(Riverkeeper, NYC) Riverkeeper captured stark evidence of the environmental toll of combined sewage overflows from New York City Wednesday morning, as Capt. John Lipscomb sampled water quality in the East River and its tributaries with CUNY Queens College.
Flushing Bay was a milky, murky blue-green color – and Flushing Creek was filled with thousands of dead menhaden.
Menhaden are saltwater herring that are also known as bunker, and have been celebrated as “the most important fish in the sea,” because they are an essential food sources for so many other creatures that live in New York Harbor, Long Island Sound and along the Atlantic Coast. That includes humpback whales, which have been repeatedly observed feeding on menhaden in and around New York Harbor.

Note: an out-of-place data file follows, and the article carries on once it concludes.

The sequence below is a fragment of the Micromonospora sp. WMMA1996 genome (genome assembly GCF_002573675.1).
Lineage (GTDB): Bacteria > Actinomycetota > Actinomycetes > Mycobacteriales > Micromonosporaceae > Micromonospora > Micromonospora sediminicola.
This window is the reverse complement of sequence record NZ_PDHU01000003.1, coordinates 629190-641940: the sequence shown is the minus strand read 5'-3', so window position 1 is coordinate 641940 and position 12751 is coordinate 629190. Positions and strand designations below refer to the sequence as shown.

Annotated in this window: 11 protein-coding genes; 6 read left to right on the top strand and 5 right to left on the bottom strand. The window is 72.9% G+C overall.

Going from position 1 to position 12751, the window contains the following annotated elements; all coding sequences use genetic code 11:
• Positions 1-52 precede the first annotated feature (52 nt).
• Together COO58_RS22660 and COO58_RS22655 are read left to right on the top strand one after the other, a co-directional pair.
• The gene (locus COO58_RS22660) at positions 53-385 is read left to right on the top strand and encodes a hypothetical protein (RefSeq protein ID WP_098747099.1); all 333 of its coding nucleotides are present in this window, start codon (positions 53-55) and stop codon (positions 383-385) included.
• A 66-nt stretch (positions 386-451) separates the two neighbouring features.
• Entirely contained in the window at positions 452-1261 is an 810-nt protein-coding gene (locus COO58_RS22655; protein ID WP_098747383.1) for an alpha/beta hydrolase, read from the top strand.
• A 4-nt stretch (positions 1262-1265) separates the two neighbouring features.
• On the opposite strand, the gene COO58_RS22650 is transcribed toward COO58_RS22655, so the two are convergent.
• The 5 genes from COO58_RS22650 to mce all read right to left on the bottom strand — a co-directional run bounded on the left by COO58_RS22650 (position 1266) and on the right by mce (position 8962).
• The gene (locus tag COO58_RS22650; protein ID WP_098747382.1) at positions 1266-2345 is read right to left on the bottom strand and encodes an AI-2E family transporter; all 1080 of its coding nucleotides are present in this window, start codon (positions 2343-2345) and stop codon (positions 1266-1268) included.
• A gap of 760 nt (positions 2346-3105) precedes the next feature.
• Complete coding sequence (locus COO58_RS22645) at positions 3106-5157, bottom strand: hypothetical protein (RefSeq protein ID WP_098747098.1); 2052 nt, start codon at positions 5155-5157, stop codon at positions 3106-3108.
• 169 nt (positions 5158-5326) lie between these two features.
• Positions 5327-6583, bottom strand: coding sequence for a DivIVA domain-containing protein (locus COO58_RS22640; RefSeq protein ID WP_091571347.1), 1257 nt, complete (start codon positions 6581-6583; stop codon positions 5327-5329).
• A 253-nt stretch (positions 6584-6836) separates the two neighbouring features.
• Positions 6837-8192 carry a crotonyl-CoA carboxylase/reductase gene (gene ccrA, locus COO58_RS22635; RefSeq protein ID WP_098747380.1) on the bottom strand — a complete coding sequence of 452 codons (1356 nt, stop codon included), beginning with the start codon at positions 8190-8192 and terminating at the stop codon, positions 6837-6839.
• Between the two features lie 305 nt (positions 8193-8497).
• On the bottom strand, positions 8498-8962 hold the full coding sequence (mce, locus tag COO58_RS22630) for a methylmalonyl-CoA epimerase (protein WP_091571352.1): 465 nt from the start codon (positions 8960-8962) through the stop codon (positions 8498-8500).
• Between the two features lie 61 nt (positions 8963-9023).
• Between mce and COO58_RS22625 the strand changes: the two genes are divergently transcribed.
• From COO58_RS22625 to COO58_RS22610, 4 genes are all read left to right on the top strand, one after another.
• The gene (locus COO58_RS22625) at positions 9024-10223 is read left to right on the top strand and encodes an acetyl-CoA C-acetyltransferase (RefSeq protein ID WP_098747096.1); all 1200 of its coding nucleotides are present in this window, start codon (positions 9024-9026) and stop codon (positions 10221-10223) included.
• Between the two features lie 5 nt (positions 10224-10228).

Why did these menhaden die? New York City’s sewers.
When it rains, the city’s combined sewers dump millions of gallons of sewage and streetwater into Flushing Creek. There are hundreds of discharge points around New York City, but the effects in Flushing Creek offer a particularly stark example of the consequences from dumping massive pulses of pollution into the water every time a storm rolls through. The pollutant load includes pathogens associated with raw sewage, along with pharmaceuticals and other household chemicals; heavy metals, salts and oils from the street; and loads of plastic, cigarette butts and other trash. The killer of these fish though was likely nutrients, which led to a bloom of algae; when the algae died off, bacteria consumed the dead algae and depleted the oxygen in the water.
In Flushing Creek, as part of expanded dissolved oxygen monitoring with CUNY Queens College, we measured almost zero oxygen Wednesday.
“It’s horrific to see these fish with their gaping mouths at the surface of the water. They all suffocated. It just makes me furious,” said Capt. John Lipscomb.